The vast Carpathian mountain chain runs down the centre of the country, separating the historic provinces of Transylvania and Moldavia, and creating a far-reaching Romanian rooftop that feels on some days as if you’re gazing out over the entire country. Trekking is the best way to experience this riveting landscape of peaks, forests and pastureland. The Retezat Mountains of southwestern Transylvania, part of the Retezat National Park, sport some 80 glacial lakes and several peaks that push upwards of 2000m. 

A side view of Bucharest's Palace of Parliament, a large tiered white stone building with hundreds of arched windows
The Palace of Parliament was formerly occupied by dictator Nicolae Ceusescu © Monica Suma / Lonely Planet

Be wowed by Bucharest’s Palace of Parliament

The year 2019 marked 30 years since dictator Nicolae Ceaușescu was deposed in a popular revolt, but his memory lives on in the form of a gigantic palace that rivals in size both the Pentagon and the Taj Mahal. The sheer scale of the building serves as a testament to the folly of dictatorship, though the elaborate interiors, in room after room after room, showcase the quality of Romanian materials and workmanship. After touring the building, repair to one of the energetic capital’s dozens of cafes, bars and restaurants.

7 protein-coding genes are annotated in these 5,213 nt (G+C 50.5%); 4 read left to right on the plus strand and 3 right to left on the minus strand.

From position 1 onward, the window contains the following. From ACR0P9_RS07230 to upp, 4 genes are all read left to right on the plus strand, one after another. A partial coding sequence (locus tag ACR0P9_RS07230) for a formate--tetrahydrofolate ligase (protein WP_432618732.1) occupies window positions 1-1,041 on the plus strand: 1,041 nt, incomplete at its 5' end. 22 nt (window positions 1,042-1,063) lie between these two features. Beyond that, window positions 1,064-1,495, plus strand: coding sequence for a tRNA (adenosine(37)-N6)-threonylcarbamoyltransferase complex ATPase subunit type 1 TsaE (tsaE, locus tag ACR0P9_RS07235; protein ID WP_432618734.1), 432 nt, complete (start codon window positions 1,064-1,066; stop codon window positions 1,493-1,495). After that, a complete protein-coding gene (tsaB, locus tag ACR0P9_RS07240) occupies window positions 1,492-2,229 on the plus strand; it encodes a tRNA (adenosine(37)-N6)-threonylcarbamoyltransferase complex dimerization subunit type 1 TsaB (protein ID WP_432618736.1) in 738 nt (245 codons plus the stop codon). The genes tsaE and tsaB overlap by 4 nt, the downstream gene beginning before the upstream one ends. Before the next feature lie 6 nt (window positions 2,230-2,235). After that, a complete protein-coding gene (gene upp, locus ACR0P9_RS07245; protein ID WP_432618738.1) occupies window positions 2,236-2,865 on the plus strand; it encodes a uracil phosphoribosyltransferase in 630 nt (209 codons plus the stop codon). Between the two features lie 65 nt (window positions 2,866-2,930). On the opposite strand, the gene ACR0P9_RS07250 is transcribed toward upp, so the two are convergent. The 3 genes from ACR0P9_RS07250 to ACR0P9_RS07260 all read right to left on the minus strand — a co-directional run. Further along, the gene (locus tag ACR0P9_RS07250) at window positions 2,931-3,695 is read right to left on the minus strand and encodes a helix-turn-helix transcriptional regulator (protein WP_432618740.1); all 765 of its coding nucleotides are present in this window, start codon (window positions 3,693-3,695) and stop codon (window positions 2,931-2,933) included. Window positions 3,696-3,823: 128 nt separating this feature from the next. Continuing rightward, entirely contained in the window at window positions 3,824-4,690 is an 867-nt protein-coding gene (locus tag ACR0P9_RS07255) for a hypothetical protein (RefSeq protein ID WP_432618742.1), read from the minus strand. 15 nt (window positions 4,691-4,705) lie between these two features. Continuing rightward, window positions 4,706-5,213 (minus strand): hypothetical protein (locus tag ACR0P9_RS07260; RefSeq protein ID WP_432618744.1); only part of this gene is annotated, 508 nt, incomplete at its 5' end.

Getting to and around Romania

The majority of international flights arrive at Bucharest’s Henri Coandă International Airport. Several other cities have international airports that service mostly domestic routes, but also have flights to select European cities. Most international trains access the country via Budapest and onward to Braşov and Bucharest. Once inside Romania, an extensive bus and train network links major cities and towns.

You might also like:

Inside the campaign to create a ‘Yellowstone of Europe’
Top Bucharest festivals to plan a trip around
10 things you need to know before visiting Transylvania

This article was first published Dec 16, 2019 and updated Feb 19, 2022.

Explore related stories

beautiful cityscape of the special city Hallstatt in Austria Salzkammergut snowy winter mountains and lake with tourist woman
beautiful, woman, view point, mountains, see, popular, alpine, landscape, hallstatter, lakeside, landmark

Festivals & Events

Ten great winter holiday ideas in Europe

Nov 6, 2023 • 5 min read